Bookkeeping Ledger in Accounting

If you hear the term bookkeeping ledger, you might imagine an old-fashioned book completed by hand. This is not the case, even today ledgers are still used but are mainly part of the computerised system. There are still some people that prefer to complete their accounts manually; most businesses have now transferred to accounting software.

The meaning of the word ‘ledger’ is a book or record.

Bookkeeping Ledger – Computerised Ledgers

The modern cloud accounting packages all use the following bookkeeping ledgers:

Sales Ledger:

Includes details of all the customers and the transactions that had taken place, including when payment was received. Other terms are debtors or customer ledger.

Purchase Ledger:

Includes all the supplier details and all the transactions, this is sometimes called suppliers or creditors Ledger.

Nominal Ledger:

Each account code in the software makes up part of the nominal or general ledger. They make up a complete set of accounting records including Profit and Loss and Balance Sheet.

Cashbook or Bank:

Some businesses have more than one bank account or may use petty cash. All the transactions in the bank get posted to the cashbook.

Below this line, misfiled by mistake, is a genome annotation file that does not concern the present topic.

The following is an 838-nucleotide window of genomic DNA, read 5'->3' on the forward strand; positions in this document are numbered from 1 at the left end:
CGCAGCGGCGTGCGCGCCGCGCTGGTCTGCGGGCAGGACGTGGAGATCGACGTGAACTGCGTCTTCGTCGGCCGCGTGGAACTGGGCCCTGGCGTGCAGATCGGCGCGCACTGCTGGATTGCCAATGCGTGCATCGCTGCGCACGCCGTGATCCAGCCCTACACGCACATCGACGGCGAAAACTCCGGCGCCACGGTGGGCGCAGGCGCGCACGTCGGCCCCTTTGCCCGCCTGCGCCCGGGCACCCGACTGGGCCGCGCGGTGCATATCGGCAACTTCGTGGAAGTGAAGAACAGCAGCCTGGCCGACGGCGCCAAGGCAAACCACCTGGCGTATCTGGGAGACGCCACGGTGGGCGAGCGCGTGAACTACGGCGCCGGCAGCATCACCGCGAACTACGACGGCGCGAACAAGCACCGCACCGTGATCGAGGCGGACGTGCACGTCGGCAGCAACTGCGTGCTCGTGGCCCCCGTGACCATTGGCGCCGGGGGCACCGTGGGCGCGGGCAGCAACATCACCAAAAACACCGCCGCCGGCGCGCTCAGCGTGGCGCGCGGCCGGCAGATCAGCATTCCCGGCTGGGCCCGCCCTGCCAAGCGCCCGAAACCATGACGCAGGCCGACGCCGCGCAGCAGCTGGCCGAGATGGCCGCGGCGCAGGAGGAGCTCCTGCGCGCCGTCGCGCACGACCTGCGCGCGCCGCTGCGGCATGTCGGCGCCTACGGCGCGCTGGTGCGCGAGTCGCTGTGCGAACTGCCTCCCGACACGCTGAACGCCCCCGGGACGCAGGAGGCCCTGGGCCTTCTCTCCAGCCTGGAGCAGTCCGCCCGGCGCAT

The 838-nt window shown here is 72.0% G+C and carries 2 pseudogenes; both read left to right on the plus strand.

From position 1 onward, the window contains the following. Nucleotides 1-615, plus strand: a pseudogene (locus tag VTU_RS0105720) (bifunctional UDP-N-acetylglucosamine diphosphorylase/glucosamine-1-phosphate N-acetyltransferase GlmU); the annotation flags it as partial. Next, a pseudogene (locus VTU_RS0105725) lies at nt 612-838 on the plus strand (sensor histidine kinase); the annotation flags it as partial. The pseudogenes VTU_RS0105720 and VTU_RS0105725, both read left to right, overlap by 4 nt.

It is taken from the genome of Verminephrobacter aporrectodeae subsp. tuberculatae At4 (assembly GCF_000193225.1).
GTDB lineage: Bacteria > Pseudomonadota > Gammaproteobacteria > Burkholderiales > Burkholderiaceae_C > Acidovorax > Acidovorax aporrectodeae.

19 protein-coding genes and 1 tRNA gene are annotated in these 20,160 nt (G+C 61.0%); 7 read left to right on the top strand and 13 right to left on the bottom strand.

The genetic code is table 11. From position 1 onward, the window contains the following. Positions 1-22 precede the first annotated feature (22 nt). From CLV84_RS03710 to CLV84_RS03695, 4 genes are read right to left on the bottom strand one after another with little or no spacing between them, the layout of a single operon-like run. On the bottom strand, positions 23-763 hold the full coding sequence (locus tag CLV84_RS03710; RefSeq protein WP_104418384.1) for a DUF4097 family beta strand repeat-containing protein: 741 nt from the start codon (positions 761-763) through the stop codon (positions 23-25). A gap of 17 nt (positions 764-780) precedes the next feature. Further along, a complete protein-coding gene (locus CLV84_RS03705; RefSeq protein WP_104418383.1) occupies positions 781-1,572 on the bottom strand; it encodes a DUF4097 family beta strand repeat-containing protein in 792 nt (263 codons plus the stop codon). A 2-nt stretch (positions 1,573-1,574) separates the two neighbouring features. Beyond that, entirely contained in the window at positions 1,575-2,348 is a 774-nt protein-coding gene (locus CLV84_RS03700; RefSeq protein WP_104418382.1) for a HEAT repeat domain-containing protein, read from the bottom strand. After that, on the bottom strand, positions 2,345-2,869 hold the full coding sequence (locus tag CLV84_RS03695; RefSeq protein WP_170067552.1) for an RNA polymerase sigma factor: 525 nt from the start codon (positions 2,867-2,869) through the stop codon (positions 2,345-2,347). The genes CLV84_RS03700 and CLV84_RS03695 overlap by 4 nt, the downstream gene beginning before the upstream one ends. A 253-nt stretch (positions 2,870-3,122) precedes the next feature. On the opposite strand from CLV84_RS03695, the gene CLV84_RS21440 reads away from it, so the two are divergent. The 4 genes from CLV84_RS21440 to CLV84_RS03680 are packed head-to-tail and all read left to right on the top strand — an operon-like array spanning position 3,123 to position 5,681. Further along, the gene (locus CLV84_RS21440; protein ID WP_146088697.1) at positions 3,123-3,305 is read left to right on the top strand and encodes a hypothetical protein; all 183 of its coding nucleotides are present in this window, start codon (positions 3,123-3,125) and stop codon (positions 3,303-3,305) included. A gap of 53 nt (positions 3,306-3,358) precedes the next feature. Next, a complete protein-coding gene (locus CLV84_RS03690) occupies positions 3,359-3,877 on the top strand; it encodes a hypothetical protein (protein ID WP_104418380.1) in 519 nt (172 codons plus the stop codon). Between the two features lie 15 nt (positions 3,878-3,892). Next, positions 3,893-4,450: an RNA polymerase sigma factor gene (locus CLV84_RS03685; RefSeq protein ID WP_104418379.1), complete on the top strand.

The processes you put in place will ensure that you post the transaction to the correct Ledger and using computerised software makes the job easier. All the reports are already available saving time having to go through each of the ledgers to obtain the figures.
While posting to the ledgers if mistakes are made, a journal is completed to correct the error or to adjust a figure.

Ledger Books

If you run a small charity or club, you can still purchase ledger books to complete simple bookkeeping. Set the book up as a T account with debit on the left and credit on the right.
An example below shows the T account for the bank.
Bookkeeping ledger T account

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